Media coverage of the event focused on Bolton’s Cold War-ish remarks about what he described as the “predatory practices” of China (and Russia as well), which he argued impeded African growth as well as US military and economic interests. Trump’s policy, Bolton described, sought to counter Chinese influence via the advancement of US trade and commercial ties with African countries. Bolton also mentioned that the Trump administration would continue to counter terrorist groups on the continent while reducing US aid to US and UN-backed development projects. As Alex Park argued in Africa is a Country, there wasn’t much new about this “new” policy.

While hype over China dominated headlines, an important aspect of Bolton’s speech was largely overlooked: that Bolton’s speech took place at the far-right think tank, the Heritage Foundation.

And what also did not make headlines was that just two days prior, Mark Green unveiled actual new USAID policy at another conservative think tank, the American Enterprise Institute. It was there that he told audiences USAID hoped they could help American “giants” “make a buck” while promoting “development” abroad.

A week after these think tank pronouncements, we published an op-ed arguing that under the Trump administration, USAID was pivoting even further toward private multinational corporations, hoping to rely on private, rather than government, organizations to provide aid overseas. By interrogating the metrics that make up USAID’s new Roadmap to Self-Reliance, the agency’s new strategy for determining country-level focus of intervention, we showed how the agency is integrating the work of hardline conservative think tanks—the Heritage Foundation and the Legatum Institute—into official US foreign aid policy.

Who are these conservative think tanks and why does their involvement in US development aid matter? For the past 25 years, Heritage has been one of the most influential voices in elite conservative politics, shaping domestic and foreign policy agendas. But its connections to the increasingly radical Republican Party have expanded in recent years, especially after GOP Senator Jim DeMint became the group’s president in 2013. Since then, it has played a major role in staffing the Trump administration. Like its proposals on health care, energy and environment, and especially taxes, Heritage’s proposals on development policy have become grander and more historically unprecedented. The group now calls for a radical defunding and restructuring of USAID. Leading this charge is Heritage’s Executive Vice President, Kim Holmes, who also introduced John Bolton at the December 13th event.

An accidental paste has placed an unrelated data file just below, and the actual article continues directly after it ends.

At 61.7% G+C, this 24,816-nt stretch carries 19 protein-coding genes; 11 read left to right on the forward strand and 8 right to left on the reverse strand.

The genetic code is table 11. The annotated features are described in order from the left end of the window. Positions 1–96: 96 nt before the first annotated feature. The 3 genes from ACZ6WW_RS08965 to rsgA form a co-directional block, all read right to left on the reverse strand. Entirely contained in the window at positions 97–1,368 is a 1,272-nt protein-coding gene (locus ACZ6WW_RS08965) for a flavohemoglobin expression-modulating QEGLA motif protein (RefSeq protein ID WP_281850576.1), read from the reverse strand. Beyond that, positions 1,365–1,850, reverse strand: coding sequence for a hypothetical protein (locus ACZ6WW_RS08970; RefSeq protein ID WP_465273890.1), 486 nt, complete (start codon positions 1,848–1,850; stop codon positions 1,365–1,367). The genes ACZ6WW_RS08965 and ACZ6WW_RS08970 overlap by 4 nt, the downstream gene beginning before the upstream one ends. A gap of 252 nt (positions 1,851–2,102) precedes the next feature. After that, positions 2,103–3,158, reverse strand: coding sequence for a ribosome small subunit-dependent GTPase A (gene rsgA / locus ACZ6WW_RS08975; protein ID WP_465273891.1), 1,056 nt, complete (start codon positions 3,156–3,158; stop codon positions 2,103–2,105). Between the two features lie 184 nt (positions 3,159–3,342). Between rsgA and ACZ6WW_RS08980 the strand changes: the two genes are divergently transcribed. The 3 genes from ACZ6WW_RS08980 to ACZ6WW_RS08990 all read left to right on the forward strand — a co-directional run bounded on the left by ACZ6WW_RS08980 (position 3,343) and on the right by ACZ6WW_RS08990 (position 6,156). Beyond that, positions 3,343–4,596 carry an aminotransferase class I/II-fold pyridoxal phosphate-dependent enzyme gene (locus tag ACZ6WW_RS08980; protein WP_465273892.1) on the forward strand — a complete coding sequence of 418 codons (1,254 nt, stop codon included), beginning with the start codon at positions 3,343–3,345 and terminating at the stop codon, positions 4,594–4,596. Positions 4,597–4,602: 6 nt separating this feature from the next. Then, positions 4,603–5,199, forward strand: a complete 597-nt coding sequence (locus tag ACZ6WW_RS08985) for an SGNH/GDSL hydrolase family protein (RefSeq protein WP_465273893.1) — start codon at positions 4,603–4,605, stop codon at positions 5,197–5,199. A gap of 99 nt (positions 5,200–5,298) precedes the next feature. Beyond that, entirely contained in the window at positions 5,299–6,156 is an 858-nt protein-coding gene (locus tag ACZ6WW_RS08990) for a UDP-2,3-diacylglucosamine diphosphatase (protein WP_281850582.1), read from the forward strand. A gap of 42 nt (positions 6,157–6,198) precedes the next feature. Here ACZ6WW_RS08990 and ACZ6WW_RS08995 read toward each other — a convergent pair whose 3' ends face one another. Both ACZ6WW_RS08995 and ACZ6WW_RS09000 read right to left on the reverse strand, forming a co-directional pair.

Key to this coalition’s playbook is the technique of staffing agencies with directors who would dismantle their own offices. Similar to Trump’s assignment of Scott Pruitt to the Environmental Protection Agency, Mark Green and other Trump-administration officials appear to be working toward restructuring USAID away from the letters “AID.” To be sure, Mark Green has a long history of using development and infrastructural challenges to support the US private sector. He was instrumental in developing the controversial Millennium Challenge Corporation, a US program that offers aid towards infrastructural projects in return for policy changes.